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Sidestepping an Issue to Make My LL(1) C Parser Work

Sometimes the works that give you real satisfaction are the ones that are incomplete and imperfect. Full of workarounds and sidestepping, not only do they work, but most importantly they save you from burning yourself out digging in a dead-end. A couple of days ago, I had this thrilling moment of satisfaction, control and relief, resulting from a quick decision to sidestep something.

I was writing a program to scan C header files and convert the function prototypes to nguigen, a language that I designed. These converted prototypes would serve as interfaces to existing C libraries from nguigen. Writing a C parser shouldn't be hard if you use flex and bison. But being obsessed with reinventing the wheel, I chose to use my own lexer and parser generators. Also, this seemed like a nice opportunity to test their usability for tasks other than the development of the nguigen compiler itself.

npargen, my parser generator, is able to handle LL(1) grammars only. This was sufficient for nguigen, but not for C. I won't claim C can never have an LL(1) representation, but any attempt to write one is really hard, based on my experience. Despite the limitations, I could make some real progress in converting parts of the C grammar to LL(1), until I hit the dead-end.

Before explaining what was problematic, let me first make it clear what were not problematic and why. Since I was writing this converter to auto-generate interfaces for C libraries, all I needed to get right were function prototypes. I still have to make it through function bodies since header files can have inline function definitions, and it is hard. But at least I don't have to get the semantics right. For example, I can afford to mess with the associativity rules. Basic transformations like left factoring weren't a problem either, since npargen2 can handle that.

The problem was with the production of parameters in function headers, which had declaration | abstract-declaration in the RHS. It can't be thrown away or truncated. Both declarations (e.g.: int *arr) and abstract declarations (e.g.: int *) are to be expected in function declarations. Unfortunately, both declaration and abstract-declaration have common prefixes, which means an LL(1) parser cannot decide which one to pick. Although I could easily resolve conflicts due to common prefixes in many other parts of the C grammar either manually or computationally, this one remained a real pain.

I spent at least two days on this. It felt like a dead end and I was about to save the challenge for later.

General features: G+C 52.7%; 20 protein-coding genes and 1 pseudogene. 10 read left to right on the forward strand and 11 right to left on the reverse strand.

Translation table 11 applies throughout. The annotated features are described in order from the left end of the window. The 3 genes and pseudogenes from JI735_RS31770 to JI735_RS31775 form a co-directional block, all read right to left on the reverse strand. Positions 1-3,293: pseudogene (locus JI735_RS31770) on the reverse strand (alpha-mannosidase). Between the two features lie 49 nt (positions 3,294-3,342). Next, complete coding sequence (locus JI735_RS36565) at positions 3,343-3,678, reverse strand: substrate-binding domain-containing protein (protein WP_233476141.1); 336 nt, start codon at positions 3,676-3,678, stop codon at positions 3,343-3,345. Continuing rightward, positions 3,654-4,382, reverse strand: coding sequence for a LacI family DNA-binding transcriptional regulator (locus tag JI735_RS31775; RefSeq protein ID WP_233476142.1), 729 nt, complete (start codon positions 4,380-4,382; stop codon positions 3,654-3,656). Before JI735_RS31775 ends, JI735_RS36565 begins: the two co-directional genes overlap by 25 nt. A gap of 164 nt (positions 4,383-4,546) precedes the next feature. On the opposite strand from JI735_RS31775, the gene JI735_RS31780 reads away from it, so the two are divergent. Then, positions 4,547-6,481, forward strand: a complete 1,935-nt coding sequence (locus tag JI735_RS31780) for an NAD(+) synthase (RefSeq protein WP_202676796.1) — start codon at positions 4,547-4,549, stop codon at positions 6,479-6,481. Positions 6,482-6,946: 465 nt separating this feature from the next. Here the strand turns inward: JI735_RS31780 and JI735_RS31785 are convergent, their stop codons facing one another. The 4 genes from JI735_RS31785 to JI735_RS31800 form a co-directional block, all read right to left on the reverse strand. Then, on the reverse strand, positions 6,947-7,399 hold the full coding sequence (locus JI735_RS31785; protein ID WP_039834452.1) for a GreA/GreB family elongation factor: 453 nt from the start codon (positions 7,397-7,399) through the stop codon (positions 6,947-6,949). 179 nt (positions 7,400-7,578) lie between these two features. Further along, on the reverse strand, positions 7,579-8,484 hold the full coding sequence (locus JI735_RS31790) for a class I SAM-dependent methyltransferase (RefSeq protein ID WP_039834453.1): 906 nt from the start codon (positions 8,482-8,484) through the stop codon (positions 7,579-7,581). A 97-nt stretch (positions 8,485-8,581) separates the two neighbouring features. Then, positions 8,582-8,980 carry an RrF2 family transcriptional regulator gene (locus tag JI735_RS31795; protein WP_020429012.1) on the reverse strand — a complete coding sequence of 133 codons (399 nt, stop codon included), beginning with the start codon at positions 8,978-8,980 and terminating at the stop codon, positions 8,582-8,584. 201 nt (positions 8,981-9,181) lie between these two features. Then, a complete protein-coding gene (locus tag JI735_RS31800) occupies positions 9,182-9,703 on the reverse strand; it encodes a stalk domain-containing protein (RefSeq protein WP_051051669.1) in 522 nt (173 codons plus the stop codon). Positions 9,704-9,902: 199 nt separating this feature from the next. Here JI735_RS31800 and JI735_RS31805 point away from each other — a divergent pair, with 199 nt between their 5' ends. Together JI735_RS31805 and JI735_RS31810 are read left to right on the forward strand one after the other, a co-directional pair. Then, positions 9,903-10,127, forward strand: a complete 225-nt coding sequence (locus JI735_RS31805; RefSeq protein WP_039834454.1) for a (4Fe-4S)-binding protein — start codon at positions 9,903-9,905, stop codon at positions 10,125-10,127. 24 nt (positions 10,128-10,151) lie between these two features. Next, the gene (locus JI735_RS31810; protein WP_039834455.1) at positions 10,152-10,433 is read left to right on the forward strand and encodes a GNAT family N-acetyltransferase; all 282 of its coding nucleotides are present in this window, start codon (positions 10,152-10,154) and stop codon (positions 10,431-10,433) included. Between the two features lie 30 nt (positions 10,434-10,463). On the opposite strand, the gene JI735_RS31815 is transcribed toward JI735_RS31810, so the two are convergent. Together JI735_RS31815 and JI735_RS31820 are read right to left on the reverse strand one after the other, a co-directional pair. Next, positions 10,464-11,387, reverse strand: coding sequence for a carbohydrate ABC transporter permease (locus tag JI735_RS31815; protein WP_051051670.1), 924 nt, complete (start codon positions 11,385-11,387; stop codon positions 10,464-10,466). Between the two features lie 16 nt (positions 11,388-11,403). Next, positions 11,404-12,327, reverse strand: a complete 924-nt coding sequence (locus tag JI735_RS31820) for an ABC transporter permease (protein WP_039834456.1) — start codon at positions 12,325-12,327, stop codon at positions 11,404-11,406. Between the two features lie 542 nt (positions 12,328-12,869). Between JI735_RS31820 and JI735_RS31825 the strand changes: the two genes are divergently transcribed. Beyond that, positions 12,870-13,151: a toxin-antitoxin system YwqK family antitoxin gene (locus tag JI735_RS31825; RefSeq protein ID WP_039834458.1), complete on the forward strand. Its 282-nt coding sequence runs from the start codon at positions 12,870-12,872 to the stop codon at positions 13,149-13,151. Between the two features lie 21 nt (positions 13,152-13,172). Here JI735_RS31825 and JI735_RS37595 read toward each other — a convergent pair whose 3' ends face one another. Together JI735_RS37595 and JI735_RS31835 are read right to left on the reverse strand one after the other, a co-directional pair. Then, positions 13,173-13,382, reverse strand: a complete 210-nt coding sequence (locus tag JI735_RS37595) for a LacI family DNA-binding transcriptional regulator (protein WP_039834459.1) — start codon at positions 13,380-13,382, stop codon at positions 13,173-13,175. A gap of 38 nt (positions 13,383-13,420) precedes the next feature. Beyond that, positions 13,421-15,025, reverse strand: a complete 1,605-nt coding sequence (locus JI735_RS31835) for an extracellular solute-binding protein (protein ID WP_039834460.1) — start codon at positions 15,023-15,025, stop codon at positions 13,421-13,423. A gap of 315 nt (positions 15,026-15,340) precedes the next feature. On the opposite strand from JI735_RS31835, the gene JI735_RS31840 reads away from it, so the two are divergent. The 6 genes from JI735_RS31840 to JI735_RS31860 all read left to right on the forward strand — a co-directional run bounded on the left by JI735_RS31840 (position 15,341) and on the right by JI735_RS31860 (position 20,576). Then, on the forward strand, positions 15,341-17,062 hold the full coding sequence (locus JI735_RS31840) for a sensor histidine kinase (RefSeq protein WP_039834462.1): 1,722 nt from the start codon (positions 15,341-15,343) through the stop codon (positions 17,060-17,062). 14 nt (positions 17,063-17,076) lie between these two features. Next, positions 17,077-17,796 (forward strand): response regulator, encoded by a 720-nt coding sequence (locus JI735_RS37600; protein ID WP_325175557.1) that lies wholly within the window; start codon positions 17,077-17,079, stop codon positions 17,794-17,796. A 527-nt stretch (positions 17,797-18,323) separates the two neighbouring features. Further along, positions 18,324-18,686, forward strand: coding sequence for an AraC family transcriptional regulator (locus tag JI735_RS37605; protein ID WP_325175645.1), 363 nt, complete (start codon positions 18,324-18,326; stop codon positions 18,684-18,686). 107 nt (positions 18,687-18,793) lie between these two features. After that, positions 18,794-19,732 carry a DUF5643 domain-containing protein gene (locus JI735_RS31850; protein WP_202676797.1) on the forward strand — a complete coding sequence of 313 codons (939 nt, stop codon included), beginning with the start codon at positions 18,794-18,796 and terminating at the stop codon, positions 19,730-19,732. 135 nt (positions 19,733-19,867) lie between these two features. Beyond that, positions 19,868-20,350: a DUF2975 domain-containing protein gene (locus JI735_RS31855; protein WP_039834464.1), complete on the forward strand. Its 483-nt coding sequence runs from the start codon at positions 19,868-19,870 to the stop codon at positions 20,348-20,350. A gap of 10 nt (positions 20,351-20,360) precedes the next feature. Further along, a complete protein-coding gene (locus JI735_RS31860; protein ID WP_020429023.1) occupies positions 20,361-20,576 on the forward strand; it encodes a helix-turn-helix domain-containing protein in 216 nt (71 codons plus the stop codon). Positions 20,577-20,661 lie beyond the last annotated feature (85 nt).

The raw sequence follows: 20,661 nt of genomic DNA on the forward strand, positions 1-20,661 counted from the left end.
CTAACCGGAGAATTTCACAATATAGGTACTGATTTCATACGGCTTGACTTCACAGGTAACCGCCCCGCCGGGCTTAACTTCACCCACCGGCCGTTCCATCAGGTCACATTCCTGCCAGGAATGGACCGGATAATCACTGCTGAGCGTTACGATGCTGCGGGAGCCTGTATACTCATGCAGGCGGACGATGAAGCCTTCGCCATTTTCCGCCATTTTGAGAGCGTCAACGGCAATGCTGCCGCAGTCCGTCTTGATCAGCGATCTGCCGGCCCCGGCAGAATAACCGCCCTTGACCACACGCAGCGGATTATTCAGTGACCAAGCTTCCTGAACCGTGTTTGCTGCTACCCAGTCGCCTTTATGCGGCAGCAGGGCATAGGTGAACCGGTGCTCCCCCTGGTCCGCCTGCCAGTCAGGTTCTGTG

Then it hit.

My original goal was to produce a converter that does the job, not to create a museum-piece grammar specification. Can I sidestep the issue to achieve my primary goal? Yes. The solution was to simply fuse declaration and abstract-declaration together, incorrectly allowing both in wherever only one of them is expected, and to deal with the error later (for example, this spec would correctly allow both int *arr and int * as function parameters, at the cost of incorrectly allowing both as declaration statements).

There is no need for a parser specification to be 100% truthful to the final grammar. It can afford to accept programs with incorrect syntax or semantics as long as it doesn't reject any correct ones and there is handwritten code to catch the incorrect ones. This can make things easier. In fact, even the grammar snippets given in the ISO document require additional work in the semantic analysis phase to filter out erroneous input.

This is not just about parsers auto-generated from specifications. Even a 100% handwritten recursive descent parser can opt to accept incorrect syntax and semantics first in order to reduce the complexity of the initial phase of the parser. Such a phase will have less number of functions, reduced branches and shallow nesting. This makes maintenance, testing and debugging easier.

So what was the end result?

Once the workaround was in place, the converter could parse all 71k lines from preprocessed gtk.h. Of course it'd accept incorrect inputs too, but the important thing is, it accepts all correct inputs and stores info regarding each and every function declaration for the next phase of the converter to work on.

Was I being lazy? I believe not. I have spent enough time doing things one way instead of another without any reasonable benefit (not even the learning experience sometimes). Not this time. Let me sidestep in favour of the primary goal instead of spending eternity on a secondary goal. Of course I'll continue to do seemingly useless things in seemingly unproductive ways because I know there'll be surprises, but at the same time I want at least a fraction of my work to yield guaranteed output.

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